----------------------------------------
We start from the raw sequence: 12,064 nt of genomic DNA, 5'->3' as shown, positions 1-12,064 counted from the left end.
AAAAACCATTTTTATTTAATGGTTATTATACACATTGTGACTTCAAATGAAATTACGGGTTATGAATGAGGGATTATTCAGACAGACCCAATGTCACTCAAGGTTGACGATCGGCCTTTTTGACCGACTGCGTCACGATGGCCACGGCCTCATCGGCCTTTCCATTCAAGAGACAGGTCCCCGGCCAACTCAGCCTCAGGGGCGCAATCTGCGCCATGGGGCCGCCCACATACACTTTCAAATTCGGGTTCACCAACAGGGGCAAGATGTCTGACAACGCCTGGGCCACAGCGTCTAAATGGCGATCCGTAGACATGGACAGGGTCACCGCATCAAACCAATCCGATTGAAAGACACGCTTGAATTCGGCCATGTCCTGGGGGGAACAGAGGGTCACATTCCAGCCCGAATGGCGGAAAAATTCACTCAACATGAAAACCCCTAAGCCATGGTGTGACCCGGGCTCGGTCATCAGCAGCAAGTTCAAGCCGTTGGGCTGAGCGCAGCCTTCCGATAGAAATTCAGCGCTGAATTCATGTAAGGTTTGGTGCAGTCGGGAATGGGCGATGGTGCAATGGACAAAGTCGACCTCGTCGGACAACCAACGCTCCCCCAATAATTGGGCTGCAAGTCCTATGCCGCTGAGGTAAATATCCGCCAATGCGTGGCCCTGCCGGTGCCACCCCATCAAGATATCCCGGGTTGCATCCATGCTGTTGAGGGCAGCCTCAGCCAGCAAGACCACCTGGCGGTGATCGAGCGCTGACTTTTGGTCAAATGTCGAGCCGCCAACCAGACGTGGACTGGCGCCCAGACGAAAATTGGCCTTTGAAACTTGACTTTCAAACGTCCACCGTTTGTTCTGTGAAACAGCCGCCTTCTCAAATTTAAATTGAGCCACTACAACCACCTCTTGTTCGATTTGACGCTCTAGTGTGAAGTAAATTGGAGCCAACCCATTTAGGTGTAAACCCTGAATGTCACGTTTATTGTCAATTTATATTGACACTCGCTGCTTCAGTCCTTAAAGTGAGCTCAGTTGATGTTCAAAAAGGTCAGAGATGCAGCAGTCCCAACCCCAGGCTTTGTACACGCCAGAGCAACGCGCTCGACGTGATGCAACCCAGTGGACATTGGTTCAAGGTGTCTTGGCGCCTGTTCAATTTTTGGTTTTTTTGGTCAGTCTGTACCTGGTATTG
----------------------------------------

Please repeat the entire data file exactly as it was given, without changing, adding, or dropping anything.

We start from the raw sequence: 12,064 nt of genomic DNA, 5'->3' as shown, positions 1-12,064 counted from the left end.
AAAAACCATTTTTATTTAATGGTTATTATACACATTGTGACTTCAAATGAAATTACGGGTTATGAATGAGGGATTATTCAGACAGACCCAATGTCACTCAAGGTTGACGATCGGCCTTTTTGACCGACTGCGTCACGATGGCCACGGCCTCATCGGCCTTTCCATTCAAGAGACAGGTCCCCGGCCAACTCAGCCTCAGGGGCGCAATCTGCGCCATGGGGCCGCCCACATACACTTTCAAATTCGGGTTCACCAACAGGGGCAAGATGTCTGACAACGCCTGGGCCACAGCGTCTAAATGGCGATCCGTAGACATGGACAGGGTCACCGCATCAAACCAATCCGATTGAAAGACACGCTTGAATTCGGCCATGTCCTGGGGGGAACAGAGGGTCACATTCCAGCCCGAATGGCGGAAAAATTCACTCAACATGAAAACCCCTAAGCCATGGTGTGACCCGGGCTCGGTCATCAGCAGCAAGTTCAAGCCGTTGGGCTGAGCGCAGCCTTCCGATAGAAATTCAGCGCTGAATTCATGTAAGGTTTGGTGCAGTCGGGAATGGGCGATGGTGCAATGGACAAAGTCGACCTCGTCGGACAACCAACGCTCCCCCAATAATTGGGCTGCAAGTCCTATGCCGCTGAGGTAAATATCCGCCAATGCGTGGCCCTGCCGGTGCCACCCCATCAAGATATCCCGGGTTGCATCCATGCTGTTGAGGGCAGCCTCAGCCAGCAAGACCACCTGGCGGTGATCGAGCGCTGACTTTTGGTCAAATGTCGAGCCGCCAACCAGACGTGGACTGGCGCCCAGACGAAAATTGGCCTTTGAAACTTGACTTTCAAACGTCCACCGTTTGTTCTGTGAAACAGCCGCCTTCTCAAATTTAAATTGAGCCACTACAACCACCTCTTGTTCGATTTGACGCTCTAGTGTGAAGTAAATTGGAGCCAACCCATTTAGGTGTAAACCCTGAATGTCACGTTTATTGTCAATTTATATTGACACTCGCTGCTTCAGTCCTTAAAGTGAGCTCAGTTGATGTTCAAAAAGGTCAGAGATGCAGCAGTCCCAACCCCAGGCTTTGTACACGCCAGAGCAACGCGCTCGACGTGATGCAACCCAGTGGACATTGGTTCAAGGTGTCTTGGCGCCTGTTCAATTTTTGGTTTTTTTGGTCAGTCTGTACCTGGTATTG